Do birds have sex?

When I signed the lease to my new place in Santa Monica, I wasn’t aware that I’d have not one, but potentially six roommates until I got an e-mail from my soon-to-be roommate with a picture of Mrs. Bird’s nest with four little eggs sitting on the window sill of our bathroom window.

Aside from when she’d bitch us out when we took a shower, there weren’t any other problems. But I dreaded the day four baby birds would start chirping incessantly at the crack of dawn.

Not too long ago, one of the eggs hatched. It happened as my roommate and I were getting ready for work, so we actually got to witness the baby pecking and stretching out of the egg. It was quite amazing. We’ve been checking on it and tracking its growth every day, as it grows bigger and gets more feathers. The other eggs haven’t hatched, so my roommate and I are worried that they might not end up hatching. Maybe they got too cold with the recent gloomy weather we’ve been having? Maybe they didn’t get fertilized?

This concern got my roommate and I thinking. How does that whole process work? How does a bird come out of an egg that’s the size of a jelly bean? How do the eggs get fertilized? Or more importantly, do bird’s have sex?

So after some intense pondering, I decided to do some research and get some answers. The first thing I did was type “do birds have sex?” into Google. The first entry was from “Robert” on Answerbag.com. He said, “Surprisingly birds have sex very similarly to the way which most mammals do, with the male mounting the female from behind and inserting sperm into the female with the avian equivalent of a penis.”

OK, so now I knew a little more and felt a little better just knowing that the deed is actually done. But, I wasn’t completely satisfied with the answer: First, birds are not mammals, so his answer is a bit off. But second, what the heck is an “avian equivalent of a penis”?!

The second Google entry confirmed Robert was correct, but offered a little more information. During breeding season, birds get horny – or at least know that it’s about that time to start the circle of life – and they mate just the way many animals do: the male mounts the female. I didn’t know this. While I didn’t even have the slightest on how Paulie and Penny reproduced, I didn’t know it was through standard animal intercourse.

Well, I guess it isn’t actually “intercourse”, but pretty darn close. In the most basic sense, the male bird’s “area” comes in contact with the female bird’s “area”, and then the fertilization happens. I’ll let the experts at Yahoo! Answers take the floor from here . . .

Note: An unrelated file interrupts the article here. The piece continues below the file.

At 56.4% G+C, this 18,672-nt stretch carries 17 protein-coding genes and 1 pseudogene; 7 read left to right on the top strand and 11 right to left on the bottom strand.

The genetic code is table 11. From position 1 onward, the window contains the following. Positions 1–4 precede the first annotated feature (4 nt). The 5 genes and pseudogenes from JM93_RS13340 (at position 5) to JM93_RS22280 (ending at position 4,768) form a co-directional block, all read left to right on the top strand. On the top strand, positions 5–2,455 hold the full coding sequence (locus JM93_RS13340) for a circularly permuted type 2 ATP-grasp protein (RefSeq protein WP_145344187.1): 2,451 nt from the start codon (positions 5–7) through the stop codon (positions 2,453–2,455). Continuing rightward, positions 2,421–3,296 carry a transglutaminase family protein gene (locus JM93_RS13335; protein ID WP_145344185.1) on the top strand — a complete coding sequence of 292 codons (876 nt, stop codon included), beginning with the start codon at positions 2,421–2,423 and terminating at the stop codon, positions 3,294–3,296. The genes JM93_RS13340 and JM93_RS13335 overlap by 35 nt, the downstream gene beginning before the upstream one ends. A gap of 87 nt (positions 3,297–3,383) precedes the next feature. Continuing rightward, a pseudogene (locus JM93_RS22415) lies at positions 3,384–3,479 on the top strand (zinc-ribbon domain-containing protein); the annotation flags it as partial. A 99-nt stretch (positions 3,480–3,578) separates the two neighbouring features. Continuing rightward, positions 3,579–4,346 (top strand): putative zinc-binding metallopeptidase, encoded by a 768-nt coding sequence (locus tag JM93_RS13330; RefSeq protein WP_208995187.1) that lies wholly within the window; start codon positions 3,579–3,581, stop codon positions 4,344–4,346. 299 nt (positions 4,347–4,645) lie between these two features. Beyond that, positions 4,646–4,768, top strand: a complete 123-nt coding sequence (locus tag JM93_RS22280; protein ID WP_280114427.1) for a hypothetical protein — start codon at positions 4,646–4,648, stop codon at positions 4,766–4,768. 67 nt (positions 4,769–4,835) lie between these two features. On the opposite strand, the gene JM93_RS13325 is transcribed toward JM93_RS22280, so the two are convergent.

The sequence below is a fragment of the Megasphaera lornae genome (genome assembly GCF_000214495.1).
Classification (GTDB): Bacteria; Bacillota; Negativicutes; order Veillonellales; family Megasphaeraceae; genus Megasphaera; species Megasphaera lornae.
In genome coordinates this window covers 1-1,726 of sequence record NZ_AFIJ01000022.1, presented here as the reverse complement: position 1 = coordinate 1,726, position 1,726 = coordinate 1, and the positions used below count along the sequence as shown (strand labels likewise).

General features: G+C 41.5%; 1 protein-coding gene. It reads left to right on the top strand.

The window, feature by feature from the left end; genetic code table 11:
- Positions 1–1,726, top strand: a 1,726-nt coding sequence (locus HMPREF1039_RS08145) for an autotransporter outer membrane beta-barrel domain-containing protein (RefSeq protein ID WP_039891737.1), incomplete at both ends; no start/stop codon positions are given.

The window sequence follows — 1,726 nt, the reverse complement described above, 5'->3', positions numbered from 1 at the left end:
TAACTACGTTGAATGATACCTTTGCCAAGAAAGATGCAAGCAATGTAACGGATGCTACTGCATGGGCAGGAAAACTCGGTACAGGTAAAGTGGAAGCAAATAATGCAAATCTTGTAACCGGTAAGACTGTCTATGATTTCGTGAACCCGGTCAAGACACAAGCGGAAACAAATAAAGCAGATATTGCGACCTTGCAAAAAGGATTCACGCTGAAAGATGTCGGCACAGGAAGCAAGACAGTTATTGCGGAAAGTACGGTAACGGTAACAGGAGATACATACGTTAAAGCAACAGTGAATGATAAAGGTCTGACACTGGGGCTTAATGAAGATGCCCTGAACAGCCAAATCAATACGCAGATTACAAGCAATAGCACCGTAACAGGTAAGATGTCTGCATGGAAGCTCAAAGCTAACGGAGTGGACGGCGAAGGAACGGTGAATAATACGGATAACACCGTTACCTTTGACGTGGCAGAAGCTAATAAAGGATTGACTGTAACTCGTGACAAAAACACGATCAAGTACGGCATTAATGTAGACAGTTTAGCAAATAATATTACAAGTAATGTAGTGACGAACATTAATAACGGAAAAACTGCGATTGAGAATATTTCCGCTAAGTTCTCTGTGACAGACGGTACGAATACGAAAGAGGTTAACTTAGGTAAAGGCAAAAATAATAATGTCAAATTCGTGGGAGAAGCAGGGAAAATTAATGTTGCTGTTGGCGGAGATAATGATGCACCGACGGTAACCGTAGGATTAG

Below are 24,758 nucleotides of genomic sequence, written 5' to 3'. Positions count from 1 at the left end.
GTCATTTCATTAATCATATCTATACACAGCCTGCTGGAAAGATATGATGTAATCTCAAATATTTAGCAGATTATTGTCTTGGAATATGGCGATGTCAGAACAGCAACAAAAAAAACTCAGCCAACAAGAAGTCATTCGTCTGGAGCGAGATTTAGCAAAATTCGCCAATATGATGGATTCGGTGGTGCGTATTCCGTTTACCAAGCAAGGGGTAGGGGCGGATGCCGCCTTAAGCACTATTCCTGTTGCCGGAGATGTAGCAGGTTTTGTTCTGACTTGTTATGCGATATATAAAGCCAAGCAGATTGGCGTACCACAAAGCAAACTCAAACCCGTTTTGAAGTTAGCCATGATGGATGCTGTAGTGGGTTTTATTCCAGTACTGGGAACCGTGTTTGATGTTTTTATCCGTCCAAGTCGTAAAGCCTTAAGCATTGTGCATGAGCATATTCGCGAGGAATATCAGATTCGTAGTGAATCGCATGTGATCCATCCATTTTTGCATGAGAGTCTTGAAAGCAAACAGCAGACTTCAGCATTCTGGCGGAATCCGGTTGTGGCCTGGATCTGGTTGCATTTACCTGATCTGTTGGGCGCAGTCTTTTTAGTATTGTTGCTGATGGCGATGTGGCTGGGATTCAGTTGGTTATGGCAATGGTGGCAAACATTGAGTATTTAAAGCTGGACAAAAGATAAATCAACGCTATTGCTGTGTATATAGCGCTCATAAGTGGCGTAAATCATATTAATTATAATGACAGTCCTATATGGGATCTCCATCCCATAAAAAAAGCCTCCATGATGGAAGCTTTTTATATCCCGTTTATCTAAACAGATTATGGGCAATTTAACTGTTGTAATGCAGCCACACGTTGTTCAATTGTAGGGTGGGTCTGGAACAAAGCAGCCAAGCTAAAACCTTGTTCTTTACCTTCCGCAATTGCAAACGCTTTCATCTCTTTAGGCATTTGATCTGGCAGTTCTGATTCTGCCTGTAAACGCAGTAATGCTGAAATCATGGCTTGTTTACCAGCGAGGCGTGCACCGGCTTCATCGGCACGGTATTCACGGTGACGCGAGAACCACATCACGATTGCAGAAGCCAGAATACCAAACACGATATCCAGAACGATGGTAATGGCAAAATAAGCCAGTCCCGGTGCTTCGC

“The male’s sperm, produced in the testes, passes to the cloaca where it is stored until copulation (act of sex). The female also has a cloaca that leads from the ovaries. The female bird unfans her tail, moves it to one side while the male climbs up onto her back or gets close to her. Their cloacas are pressed together and the sperm moves from the male to the female. This act is called a cloacal kiss. The sperm is stored by the female for at least a week, in some species over a hundred days. Then as each ovum from the ovary moves into the oviduct, it gets fertilized with the stored sperm, producing a clutch of many eggs, all with the sperm from that one cloacal kiss. There are a few species of birds where the males do possess a retractable penis that can be pulled back into the bird. These birds include ostriches, cassowaries, kiwis, swans, geese and ducks. Since waterfowl sometimes make love while in the lake or pond, the penis helps ensure that the sperm is not washed away by the water. Sperm can be transferred from male cloaca to the female in a blink of an eye – less than a second. Some birds seem to want to linger longer though, sometimes having sex for more than an hour! And, although it is not necessary to copulate frequently, since the sperm is stored within the female, remember those hormones are still making the birds excited. Many pairs of birds will mate numerous times within a few days.”

Interesting stuff, right? Thanks to Mrs. Bird, I now know more about birds mating then I’ll ever need to know. And my roommate and I got to see the miracle that Mrs. Bird and Mr. Bird created as baby broke loose from the shell. It really was amazing. Sadly, none of the other eggs hatched, and they actually disappeared. So I’m guessing they got nudged out of the nest when they were determined duds.

Baby bird’s chirping wasn’t as bad as I expected. But he made a mess of our window sill, crapping everywhere. So needless to say, we were very eager for him to grow up and take the plunge so we could push the nest out of the window panes and scrub the sill down. We wish him luck! May he find his mate to continue the circle of life.

Published by lindsayeholloway

Writer... editor... environmentalist... athlete...

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